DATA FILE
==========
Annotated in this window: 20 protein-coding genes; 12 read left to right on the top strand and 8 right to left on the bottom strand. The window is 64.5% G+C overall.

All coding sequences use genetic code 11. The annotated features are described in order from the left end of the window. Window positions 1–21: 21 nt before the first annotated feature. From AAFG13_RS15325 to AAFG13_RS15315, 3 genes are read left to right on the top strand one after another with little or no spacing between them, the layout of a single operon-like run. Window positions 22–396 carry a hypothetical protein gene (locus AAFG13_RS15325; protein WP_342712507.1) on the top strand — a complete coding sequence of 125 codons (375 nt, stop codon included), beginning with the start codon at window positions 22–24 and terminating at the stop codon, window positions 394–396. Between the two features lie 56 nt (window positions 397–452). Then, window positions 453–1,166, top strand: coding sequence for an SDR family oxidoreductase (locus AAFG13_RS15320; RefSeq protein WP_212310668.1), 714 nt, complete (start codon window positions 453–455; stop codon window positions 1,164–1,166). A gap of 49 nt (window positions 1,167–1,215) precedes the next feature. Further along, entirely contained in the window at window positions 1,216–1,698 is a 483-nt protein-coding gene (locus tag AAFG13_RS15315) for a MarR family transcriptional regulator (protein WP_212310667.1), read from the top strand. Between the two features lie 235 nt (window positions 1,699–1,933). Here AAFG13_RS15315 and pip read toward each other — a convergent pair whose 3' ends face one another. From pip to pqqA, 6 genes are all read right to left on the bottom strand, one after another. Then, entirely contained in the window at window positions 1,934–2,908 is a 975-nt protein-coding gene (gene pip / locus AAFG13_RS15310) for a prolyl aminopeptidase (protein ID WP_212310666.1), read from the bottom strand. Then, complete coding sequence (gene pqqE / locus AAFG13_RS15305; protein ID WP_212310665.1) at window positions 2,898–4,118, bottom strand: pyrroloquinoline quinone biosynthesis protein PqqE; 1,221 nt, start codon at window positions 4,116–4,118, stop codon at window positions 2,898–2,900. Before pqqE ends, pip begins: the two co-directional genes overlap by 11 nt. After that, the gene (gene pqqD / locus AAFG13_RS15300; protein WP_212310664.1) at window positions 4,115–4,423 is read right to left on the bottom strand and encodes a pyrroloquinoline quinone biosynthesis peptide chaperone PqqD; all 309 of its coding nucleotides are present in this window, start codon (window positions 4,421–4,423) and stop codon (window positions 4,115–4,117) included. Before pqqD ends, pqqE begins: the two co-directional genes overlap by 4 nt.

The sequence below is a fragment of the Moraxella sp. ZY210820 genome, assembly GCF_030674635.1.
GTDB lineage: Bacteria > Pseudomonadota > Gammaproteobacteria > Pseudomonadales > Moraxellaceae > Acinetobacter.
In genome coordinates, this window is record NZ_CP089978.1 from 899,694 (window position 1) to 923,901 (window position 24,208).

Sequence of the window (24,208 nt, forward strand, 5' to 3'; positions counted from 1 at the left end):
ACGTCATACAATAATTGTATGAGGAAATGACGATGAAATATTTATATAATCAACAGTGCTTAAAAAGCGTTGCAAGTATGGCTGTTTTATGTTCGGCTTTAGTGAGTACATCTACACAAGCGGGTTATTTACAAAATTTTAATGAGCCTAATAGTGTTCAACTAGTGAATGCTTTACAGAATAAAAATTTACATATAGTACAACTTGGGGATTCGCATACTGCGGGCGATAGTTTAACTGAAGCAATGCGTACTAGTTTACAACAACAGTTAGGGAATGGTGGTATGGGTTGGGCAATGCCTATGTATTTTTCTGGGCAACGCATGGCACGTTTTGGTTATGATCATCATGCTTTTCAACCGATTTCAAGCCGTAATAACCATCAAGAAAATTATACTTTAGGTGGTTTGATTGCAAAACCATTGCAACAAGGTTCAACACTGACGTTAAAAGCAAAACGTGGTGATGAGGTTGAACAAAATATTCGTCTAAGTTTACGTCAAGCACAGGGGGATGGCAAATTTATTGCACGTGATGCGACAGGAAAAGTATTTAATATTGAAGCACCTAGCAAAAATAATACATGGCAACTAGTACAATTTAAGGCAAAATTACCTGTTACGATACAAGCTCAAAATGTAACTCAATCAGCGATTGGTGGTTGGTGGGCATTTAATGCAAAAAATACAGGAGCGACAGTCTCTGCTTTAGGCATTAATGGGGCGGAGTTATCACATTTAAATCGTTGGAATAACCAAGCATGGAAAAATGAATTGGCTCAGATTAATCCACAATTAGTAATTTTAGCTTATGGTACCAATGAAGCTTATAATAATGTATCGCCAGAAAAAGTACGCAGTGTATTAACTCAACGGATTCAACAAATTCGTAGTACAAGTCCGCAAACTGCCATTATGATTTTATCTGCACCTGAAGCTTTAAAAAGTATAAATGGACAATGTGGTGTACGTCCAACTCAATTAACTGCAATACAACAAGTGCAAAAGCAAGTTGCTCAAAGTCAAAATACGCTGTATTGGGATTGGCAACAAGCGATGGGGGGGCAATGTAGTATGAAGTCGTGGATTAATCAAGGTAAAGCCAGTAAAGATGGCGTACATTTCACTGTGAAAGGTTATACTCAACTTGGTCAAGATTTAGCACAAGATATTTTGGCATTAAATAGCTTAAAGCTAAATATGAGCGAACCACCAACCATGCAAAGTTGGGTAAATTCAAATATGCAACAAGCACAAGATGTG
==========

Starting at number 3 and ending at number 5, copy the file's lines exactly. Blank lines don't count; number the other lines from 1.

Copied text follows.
The sequence below is a fragment of the Moraxella sp. ZY210820 genome, assembly GCF_030674635.1.
GTDB lineage: Bacteria > Pseudomonadota > Gammaproteobacteria > Pseudomonadales > Moraxellaceae > Acinetobacter.
In genome coordinates, this window is record NZ_CP089978.1 from 899,694 (window position 1) to 923,901 (window position 24,208).